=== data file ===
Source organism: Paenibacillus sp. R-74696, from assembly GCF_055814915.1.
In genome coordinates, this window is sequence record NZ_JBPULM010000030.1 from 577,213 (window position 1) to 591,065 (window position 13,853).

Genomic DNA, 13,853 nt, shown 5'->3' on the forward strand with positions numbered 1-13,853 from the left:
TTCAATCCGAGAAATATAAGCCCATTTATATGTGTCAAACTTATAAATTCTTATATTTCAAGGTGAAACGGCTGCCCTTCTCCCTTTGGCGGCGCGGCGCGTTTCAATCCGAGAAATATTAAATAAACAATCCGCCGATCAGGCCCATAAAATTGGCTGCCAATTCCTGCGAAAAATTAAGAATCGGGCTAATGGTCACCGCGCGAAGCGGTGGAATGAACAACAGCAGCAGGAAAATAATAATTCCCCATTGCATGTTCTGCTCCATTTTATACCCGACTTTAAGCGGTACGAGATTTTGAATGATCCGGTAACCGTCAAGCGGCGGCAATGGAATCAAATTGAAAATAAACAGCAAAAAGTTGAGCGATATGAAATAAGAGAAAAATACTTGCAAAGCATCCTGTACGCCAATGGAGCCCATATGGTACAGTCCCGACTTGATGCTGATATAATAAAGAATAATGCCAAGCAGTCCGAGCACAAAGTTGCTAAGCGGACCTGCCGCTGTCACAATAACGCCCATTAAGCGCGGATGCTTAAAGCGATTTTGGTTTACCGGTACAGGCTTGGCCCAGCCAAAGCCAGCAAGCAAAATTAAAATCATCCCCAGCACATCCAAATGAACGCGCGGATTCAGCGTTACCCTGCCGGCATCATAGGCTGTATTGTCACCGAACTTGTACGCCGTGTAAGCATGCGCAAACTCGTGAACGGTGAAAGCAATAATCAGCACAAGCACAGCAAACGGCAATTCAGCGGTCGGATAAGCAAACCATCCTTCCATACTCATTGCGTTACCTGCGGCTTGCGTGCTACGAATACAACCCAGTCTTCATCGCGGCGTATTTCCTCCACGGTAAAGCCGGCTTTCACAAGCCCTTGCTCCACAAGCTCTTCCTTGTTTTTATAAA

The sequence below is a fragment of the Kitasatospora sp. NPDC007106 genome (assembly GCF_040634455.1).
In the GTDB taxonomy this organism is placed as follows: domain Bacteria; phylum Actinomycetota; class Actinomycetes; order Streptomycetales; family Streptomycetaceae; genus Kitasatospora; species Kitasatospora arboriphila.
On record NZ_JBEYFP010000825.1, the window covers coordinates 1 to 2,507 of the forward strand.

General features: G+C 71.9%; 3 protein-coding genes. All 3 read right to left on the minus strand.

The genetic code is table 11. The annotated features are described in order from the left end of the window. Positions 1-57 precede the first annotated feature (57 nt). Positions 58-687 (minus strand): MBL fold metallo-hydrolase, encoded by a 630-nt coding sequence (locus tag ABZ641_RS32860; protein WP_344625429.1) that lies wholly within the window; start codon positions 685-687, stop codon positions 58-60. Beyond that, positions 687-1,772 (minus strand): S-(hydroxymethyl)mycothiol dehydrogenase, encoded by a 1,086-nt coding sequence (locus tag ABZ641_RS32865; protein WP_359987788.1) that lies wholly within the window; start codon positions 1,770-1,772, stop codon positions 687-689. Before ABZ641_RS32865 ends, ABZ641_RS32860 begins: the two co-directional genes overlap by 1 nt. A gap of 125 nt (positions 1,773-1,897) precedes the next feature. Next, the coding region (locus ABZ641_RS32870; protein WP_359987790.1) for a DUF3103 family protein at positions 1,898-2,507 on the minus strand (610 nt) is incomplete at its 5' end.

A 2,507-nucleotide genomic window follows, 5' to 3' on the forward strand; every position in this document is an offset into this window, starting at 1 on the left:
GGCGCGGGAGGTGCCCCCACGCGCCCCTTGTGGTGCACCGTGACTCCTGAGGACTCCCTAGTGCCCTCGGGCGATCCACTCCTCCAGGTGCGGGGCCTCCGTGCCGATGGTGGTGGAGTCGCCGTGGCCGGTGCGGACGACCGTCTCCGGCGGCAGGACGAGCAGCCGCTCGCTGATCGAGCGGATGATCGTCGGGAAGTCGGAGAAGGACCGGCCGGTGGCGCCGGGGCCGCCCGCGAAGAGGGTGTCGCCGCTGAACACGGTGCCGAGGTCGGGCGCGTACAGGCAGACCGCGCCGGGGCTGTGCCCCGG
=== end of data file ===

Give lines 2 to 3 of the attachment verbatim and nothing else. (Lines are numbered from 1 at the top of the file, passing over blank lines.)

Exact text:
In genome coordinates, this window is sequence record NZ_JBPULM010000030.1 from 577,213 (window position 1) to 591,065 (window position 13,853).

Genomic DNA, 13,853 nt, shown 5'->3' on the forward strand with positions numbered 1-13,853 from the left: